Ultrasound Advice

From determining your due date to seeing your baby for the very first time, here's what to expect from a sonogram.

For me, the hardest part of my two pregnancies was the mystery. My babies were right there in front of me, and yet I knew so little about them. I wanted to see what they looked like, find out if they were healthy, even learn whether they were Stevens or Katies. Ultrasound -- the use of safe, high-frequency sound waves to create a two-dimensional image of the fetus -- gave me the answers I needed.

About 75 percent of expecting mothers have ultrasounds (also known as sonograms). Typically given at 16 to 20 weeks, this screening can help make sure that your baby is developing normally. The American College of Obstetricians and Gynecologists recommends ultrasounds only when there is a specific medical reason, and some insurance companies will pay for the test only if it's medically warranted. Still, many obstetricians offer them as a routine procedure. "Every patient should be entitled to at least one ultrasound," says Marcos J. Pupkin, M.D., chairman of the department of obstetrics and gynecology at Mercy Medical Center, in Baltimore.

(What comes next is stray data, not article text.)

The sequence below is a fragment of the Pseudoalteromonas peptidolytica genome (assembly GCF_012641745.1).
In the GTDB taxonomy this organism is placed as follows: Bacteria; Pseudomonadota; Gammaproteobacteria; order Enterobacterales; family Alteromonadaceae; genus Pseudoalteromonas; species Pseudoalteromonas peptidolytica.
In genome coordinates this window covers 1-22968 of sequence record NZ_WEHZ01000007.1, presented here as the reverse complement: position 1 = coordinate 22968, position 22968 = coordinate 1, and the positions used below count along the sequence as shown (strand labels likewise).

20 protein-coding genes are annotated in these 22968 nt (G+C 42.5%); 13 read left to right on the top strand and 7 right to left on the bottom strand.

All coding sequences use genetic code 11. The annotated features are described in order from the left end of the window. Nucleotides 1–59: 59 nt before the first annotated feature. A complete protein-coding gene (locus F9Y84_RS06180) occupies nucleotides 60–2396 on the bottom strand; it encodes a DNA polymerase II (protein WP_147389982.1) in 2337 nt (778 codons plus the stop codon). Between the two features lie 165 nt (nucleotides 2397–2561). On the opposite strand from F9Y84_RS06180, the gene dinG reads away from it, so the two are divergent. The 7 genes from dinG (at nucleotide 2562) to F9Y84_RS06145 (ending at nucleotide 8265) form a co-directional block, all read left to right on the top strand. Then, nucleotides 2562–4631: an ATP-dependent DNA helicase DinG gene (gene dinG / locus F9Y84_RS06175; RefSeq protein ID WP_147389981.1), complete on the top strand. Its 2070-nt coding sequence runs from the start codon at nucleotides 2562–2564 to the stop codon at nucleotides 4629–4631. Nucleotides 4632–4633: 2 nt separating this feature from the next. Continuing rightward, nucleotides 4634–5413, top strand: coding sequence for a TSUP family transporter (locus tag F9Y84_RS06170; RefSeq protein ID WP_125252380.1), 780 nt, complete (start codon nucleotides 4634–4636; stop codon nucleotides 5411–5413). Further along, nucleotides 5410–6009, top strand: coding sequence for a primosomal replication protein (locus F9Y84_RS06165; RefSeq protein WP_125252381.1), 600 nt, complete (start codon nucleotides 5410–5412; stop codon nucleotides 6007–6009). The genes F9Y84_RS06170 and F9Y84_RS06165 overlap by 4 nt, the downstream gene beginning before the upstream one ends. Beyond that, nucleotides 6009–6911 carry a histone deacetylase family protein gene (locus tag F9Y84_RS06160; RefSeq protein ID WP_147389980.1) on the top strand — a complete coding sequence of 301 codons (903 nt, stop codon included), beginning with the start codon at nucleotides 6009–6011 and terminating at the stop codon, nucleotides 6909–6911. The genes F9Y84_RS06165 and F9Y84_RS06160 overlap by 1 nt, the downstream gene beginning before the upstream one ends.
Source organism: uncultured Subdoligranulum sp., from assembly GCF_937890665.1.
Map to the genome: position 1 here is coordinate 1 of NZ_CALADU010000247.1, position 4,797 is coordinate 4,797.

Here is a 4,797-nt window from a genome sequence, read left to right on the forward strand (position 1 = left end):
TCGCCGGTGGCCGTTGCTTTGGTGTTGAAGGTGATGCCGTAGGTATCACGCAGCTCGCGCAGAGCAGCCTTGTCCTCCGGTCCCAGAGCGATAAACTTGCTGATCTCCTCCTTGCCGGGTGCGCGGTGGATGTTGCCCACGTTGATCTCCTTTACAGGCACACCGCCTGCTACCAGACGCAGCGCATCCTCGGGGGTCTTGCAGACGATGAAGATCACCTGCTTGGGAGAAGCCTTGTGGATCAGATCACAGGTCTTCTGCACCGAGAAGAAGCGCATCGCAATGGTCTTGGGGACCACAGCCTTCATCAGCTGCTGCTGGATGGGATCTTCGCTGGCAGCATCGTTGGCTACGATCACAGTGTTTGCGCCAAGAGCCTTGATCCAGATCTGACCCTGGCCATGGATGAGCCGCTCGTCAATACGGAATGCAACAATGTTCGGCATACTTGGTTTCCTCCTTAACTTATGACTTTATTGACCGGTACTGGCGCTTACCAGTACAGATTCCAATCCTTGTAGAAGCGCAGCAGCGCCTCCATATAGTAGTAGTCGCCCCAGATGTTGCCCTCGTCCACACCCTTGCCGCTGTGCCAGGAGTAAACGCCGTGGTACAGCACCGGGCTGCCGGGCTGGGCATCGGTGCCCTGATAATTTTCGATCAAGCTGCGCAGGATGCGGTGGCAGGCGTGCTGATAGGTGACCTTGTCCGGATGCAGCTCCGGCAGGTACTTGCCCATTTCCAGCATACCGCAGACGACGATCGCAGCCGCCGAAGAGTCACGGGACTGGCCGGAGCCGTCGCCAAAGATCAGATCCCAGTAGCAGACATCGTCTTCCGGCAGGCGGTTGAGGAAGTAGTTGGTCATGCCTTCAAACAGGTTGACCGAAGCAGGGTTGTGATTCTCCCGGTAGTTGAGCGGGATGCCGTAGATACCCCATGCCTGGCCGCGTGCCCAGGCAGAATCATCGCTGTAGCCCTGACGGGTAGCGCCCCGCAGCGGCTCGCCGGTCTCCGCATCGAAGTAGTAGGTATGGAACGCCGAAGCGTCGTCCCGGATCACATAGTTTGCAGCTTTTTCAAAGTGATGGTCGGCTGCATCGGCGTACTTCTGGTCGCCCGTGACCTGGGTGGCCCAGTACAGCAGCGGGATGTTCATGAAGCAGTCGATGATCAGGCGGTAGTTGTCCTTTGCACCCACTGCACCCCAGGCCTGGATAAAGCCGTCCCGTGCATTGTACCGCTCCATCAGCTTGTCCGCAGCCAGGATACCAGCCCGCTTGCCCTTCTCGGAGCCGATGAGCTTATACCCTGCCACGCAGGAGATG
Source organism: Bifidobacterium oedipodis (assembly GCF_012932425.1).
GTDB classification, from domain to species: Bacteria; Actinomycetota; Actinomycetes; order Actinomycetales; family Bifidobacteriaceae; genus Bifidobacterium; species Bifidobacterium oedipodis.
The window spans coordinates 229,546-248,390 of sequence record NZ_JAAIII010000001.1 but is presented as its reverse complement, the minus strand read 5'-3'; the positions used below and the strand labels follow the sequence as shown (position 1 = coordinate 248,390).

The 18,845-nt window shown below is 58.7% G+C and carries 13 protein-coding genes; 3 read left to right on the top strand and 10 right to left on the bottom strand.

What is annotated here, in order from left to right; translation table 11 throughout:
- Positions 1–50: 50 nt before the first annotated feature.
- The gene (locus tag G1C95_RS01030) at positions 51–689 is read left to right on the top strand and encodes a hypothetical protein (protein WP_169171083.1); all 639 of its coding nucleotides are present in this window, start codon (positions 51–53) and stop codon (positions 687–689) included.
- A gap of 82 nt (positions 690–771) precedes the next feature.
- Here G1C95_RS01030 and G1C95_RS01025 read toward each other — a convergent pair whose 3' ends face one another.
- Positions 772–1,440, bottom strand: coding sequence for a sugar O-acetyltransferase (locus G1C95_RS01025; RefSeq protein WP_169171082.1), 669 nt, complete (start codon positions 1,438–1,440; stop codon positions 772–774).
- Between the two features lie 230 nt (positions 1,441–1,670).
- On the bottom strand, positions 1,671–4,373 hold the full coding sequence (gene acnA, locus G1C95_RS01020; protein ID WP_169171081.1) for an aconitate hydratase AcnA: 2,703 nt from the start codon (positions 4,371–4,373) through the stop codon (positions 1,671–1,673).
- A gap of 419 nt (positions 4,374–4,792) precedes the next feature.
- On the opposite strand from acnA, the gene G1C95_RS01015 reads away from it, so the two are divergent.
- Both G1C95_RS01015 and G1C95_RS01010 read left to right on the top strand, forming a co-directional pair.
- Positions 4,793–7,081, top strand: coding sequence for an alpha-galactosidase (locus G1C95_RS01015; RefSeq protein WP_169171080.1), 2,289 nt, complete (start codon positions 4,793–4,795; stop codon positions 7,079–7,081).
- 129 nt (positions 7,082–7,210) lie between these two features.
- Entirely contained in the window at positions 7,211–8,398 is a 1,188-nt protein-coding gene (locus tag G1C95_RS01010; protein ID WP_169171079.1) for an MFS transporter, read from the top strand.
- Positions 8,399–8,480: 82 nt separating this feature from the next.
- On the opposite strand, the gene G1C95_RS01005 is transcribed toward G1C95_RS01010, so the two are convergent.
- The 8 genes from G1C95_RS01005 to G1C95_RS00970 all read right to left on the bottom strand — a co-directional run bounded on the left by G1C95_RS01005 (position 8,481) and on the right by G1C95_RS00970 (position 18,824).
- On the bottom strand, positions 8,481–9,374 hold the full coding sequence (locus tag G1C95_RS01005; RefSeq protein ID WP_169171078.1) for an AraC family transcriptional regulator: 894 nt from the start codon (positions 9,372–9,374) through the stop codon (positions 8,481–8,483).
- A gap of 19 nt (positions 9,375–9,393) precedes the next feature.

Why Do an Ultrasound?

Here are the most common things doctors screen for.

  • Multiples. Your ob-gyn can tell you whether you're having twins (or more).
  • Due Date. The technician will estimate the age of the fetus and figure out your due date -- which is especially helpful for women who can't remember the date of their last period.
  • Growth Rate. Determining whether the fetus is growing at the right pace is particularly important for women who have hypertension (or some other relevant medical condition), since their babies sometimes grow too slowly.
  • Placenta Previa. If the placenta is blocking the cervix, the baby may have to be delivered via C-section. Ultrasounds can also help doctors figure out the source of unexplained bleeding.
  • Abnormalities. An ultrasound can reveal problems in the fetus, such as defects in the heart, limbs, face, neural tube, brain, kidneys, intestines, or spinal cord.
  • Gender. The technician should be able to tell the gender of your little one.

Copyright © 2003 Alice Lesch Kelly. Reprinted with permission from the May 2003 issue of Parents magazine.

All content here, including advice from doctors and other health professionals, should be considered as opinion only. Always seek the direct advice of your own doctor in connection with any questions or issues you may have regarding your own health or the health of others.

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